I have just got back from one of my favourite places, Penpynfarch, in a beautiful wooded valley in Carmarthenshire, Wales. As I wandered the river, lakeside and woods I listened to the many ‘voices’ I always hear when I visit, voices of the river and trees. It’s as though moments and memories from times past and future speak from the very soils, hidden spaces and waters. I found myself listening, searching and waiting, and the words ‘deep song’ came into my mind, the deep song of the river and woods.
With my new mp3 recorder I recorded the many voices of the Nant Gwyddyl; returning to rivers, that mean so much to me.
Rock, cleft, moss, stone,
of memory and eternity,
the River speaks
voices of rock and root,
echoes of shoot and bark,
animal pelts of weed,
a whirlpool of laughter
an eddy of thought,
riot of dazzling blue.
A child’s voice,
A deep vowel,
silt of silk,
secretly shifting the world.
A haunting harmony
carries me along by thought and dream.
I am river.
I have many photos from a few years ago, little has changed.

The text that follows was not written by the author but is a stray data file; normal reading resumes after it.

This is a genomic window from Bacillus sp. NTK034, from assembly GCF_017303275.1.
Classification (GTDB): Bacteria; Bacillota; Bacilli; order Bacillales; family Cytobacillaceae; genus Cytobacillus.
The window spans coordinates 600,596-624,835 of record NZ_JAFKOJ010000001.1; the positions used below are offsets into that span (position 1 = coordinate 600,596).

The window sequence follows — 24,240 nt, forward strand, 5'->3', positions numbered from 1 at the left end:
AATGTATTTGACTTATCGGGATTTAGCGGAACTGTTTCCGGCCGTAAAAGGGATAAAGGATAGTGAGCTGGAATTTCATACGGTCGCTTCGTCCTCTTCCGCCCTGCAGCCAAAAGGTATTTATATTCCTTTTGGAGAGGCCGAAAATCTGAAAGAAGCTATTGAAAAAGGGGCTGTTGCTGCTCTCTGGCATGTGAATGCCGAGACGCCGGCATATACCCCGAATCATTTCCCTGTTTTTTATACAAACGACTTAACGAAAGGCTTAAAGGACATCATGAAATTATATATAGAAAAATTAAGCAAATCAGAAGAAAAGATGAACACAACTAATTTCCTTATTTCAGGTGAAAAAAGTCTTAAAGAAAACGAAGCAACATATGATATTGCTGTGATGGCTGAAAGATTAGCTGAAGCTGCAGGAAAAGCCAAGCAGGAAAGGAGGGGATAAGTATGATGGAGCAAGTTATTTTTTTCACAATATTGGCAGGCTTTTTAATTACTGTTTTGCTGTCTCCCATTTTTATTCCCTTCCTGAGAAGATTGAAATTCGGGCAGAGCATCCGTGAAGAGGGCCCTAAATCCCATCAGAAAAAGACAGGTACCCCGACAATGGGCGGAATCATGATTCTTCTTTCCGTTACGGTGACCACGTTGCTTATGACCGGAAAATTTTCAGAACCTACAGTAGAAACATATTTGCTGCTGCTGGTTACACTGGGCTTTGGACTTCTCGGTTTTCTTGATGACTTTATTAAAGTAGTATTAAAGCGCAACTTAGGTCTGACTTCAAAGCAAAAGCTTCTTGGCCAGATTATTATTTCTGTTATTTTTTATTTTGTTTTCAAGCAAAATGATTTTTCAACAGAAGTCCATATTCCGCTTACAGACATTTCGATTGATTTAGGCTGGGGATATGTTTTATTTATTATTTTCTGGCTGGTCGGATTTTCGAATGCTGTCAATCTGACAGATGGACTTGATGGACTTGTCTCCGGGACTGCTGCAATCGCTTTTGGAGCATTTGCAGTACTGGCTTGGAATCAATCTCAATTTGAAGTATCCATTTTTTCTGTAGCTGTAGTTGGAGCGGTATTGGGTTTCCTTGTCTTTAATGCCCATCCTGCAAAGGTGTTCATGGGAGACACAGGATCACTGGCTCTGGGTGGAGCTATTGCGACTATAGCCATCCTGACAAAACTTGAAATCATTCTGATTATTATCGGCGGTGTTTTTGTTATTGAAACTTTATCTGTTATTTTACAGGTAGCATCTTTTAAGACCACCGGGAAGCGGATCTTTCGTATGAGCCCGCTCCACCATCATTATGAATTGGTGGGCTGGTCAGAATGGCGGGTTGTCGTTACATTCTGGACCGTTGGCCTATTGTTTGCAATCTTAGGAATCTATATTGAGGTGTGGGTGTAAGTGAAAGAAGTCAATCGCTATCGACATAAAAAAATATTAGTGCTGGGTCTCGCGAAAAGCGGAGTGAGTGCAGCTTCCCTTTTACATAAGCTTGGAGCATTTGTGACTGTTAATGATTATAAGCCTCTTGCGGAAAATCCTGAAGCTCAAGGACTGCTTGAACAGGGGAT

The ruin is a bit more overgrown,
the wrecked caravan a little more hidden in its green swathe of undergrowth,
there’s no sign of goshawks in the trees,
and the lake is still peaceful.
Then rain came as it always does in Wales. So I walked in the rain and watched the herons flying to and from the heronry, the river rise, it’s voices a little stronger.
Now I am back home again I need to be patient and listen more deeply.
I am reading two books at the moment, both have “river” in the title. The first, The Other Side of the River by Eila Carrico, is a memoir and exploration of the meaning of water both physically and metaphorically in our lives, especially in the lives of women. It is written as a river flows, shifting gently here and there. The second book, At the Bottom of the River by Jamaica Kincaid. Perhaps I am drawn to anything with the word ‘river’ :) Both books flow with rivers of words or beautiful language, both weave in nature and hint at tropical lands.